4 P.M. Wed., Jan. 27, 2021
Best snow of season, so far
Fast-moving upper air disturbance is moving over lower Ohio Valley now. Highest energy with the system is now streaking over TN. North of the jet streak the air is cold enough for some light snow. Over central Kentucky temperatures are still above freezing, so that’ll cut our accumulation a bit. Colder areas north and west of Louisville should see the heaviest accumulations from this storm. However, the rapid eastward movement of the upper support will limit the duration of snowfall so no major accumulations are likely.
Snow will gain intensity quickly and then fade quickly on the other end. Heaviest snow should fall between roughly 5 P.M. and 8 P.M. in Louisville. During that time, accumulations should run about one-half inch an hour – mostly on grassy areas. Roadways will stay wet for most of the evening rush hour, so major problems are not expected. However, temperatures are expected to drop to 32 between 6 and 7 P.M. So, some of the later commuters will probably experience some slick spots – especially bridges and overpasses.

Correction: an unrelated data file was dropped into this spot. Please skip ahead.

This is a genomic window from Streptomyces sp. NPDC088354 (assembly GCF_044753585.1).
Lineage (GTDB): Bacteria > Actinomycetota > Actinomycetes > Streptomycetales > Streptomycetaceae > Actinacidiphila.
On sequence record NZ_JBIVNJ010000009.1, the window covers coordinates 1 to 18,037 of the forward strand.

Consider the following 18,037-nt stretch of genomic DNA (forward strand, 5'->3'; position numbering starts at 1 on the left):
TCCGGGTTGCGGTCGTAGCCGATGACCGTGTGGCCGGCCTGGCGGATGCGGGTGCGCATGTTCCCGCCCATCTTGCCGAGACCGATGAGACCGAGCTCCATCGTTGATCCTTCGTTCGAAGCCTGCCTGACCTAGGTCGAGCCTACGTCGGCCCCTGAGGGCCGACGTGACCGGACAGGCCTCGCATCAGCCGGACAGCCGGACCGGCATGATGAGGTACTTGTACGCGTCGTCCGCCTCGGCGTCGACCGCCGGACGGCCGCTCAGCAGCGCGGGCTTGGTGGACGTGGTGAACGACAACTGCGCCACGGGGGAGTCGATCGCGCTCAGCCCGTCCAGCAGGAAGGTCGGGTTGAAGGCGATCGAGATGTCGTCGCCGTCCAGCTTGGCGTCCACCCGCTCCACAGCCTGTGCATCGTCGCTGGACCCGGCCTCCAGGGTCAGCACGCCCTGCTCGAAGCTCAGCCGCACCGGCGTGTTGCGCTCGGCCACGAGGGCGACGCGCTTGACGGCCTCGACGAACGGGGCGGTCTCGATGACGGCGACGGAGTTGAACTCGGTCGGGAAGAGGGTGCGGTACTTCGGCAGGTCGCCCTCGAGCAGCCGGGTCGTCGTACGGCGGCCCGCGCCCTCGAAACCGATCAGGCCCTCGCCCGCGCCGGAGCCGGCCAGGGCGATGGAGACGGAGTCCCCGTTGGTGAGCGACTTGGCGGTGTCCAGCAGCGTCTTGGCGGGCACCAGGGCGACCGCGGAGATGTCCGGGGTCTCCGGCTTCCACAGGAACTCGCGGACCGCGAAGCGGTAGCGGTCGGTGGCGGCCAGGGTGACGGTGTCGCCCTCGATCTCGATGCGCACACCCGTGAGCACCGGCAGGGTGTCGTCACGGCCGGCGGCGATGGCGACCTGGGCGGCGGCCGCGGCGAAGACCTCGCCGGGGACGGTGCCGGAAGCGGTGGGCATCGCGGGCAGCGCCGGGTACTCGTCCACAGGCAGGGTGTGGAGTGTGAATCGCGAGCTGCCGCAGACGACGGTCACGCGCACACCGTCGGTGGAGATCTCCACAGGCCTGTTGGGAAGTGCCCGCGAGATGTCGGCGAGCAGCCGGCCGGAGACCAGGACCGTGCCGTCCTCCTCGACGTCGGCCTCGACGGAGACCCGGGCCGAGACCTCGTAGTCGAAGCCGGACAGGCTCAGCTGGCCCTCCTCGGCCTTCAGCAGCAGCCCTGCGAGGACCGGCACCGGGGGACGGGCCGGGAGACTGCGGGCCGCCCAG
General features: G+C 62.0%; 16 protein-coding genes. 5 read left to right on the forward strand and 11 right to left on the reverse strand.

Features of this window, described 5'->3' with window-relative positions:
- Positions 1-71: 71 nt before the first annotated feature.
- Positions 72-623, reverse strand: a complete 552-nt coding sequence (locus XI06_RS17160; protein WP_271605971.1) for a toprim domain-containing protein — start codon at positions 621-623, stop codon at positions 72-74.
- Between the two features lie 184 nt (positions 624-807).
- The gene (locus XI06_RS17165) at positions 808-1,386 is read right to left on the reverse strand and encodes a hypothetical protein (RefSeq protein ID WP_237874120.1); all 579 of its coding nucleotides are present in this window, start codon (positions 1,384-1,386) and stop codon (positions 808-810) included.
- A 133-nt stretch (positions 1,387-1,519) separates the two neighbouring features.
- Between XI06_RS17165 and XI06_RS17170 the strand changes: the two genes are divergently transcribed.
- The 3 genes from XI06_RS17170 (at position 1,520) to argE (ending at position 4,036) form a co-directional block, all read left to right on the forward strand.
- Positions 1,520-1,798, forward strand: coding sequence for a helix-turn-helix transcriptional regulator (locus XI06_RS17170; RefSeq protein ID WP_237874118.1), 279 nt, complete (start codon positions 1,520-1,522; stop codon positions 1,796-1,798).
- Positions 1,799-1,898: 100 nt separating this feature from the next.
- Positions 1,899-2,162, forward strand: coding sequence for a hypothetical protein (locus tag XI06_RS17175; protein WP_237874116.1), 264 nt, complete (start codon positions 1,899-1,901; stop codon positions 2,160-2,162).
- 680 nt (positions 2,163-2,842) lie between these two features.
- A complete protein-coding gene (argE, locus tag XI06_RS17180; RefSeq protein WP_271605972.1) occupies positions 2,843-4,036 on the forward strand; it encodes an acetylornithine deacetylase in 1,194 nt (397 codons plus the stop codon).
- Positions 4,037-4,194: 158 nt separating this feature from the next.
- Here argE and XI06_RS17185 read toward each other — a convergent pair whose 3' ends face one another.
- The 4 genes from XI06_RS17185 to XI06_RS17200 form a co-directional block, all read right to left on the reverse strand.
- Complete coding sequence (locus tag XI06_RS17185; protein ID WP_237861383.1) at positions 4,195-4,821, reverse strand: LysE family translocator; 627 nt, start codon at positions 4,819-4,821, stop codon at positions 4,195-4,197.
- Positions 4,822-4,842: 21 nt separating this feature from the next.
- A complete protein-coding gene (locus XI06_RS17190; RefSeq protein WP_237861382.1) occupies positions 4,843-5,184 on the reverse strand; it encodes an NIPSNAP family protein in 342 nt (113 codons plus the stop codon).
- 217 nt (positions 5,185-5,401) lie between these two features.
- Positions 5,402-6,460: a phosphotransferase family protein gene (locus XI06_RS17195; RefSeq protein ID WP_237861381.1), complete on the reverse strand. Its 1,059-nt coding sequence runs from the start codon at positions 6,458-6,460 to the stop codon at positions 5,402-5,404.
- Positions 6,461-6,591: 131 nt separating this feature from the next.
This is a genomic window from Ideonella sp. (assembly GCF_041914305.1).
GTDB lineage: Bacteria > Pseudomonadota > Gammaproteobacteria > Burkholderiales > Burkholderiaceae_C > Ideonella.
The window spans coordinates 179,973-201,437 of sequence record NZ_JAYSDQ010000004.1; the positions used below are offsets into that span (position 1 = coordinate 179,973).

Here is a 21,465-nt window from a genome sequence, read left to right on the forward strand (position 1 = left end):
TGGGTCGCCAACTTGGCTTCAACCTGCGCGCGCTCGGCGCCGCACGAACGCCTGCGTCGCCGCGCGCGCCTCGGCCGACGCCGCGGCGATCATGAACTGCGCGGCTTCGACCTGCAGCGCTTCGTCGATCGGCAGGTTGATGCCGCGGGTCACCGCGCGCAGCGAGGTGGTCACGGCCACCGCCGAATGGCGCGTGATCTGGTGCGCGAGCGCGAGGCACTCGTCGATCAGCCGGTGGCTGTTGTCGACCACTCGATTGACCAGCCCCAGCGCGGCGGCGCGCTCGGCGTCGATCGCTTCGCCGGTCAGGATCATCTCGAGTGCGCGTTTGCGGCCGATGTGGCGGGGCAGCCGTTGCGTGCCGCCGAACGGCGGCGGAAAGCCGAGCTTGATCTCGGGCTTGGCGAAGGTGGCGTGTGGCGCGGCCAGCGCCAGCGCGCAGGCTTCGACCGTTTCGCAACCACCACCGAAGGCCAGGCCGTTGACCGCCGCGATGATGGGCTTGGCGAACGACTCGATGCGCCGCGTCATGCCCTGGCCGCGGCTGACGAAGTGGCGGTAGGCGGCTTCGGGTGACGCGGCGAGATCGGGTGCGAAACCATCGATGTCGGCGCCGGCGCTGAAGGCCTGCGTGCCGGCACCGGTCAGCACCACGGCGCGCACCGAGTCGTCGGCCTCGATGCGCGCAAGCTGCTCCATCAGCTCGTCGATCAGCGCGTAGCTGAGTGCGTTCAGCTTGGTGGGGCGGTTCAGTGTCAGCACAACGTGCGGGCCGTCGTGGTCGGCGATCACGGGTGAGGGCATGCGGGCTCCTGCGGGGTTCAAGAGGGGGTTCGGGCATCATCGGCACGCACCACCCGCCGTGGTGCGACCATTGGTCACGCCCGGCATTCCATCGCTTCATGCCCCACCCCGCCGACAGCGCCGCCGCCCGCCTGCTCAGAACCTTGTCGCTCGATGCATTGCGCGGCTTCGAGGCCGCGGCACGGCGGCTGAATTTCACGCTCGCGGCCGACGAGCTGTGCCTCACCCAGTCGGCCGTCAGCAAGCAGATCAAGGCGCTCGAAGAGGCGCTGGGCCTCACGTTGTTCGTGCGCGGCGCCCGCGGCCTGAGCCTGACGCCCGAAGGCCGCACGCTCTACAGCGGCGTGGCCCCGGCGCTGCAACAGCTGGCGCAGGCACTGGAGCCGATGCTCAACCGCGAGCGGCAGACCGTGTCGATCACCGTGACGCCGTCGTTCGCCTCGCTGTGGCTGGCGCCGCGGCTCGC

Overall, the Louisville area should expect 1″ – 2″ on grassy areas. Roadways will most likely see less than an inch of snow. Major roads around the area should be fine by morning, but, as usual, untreated roads will be icy.
Outside of Louisville, conditions will be different. West and north of Louisville, colder air I expect will bring higher accumulations. Most of southern Indiana should expect 2″ – 3″ of snowfall. Wouldn’t be too surprised to see some reports over 3″.
Also, east of Louisville, most of the snow will fall after dark, which also favors higher accumulations. From Oldham, Shelby and Spencer Counties and east, 2″ – 3″ of snow is likely.
The official definition of “heavy snow” varies across the country. In snowier areas the threshold is six inches to use the term heavy snow. Our area’s threshold is four inches, so it’s not likely we’ll see that this time. But winter’s not over!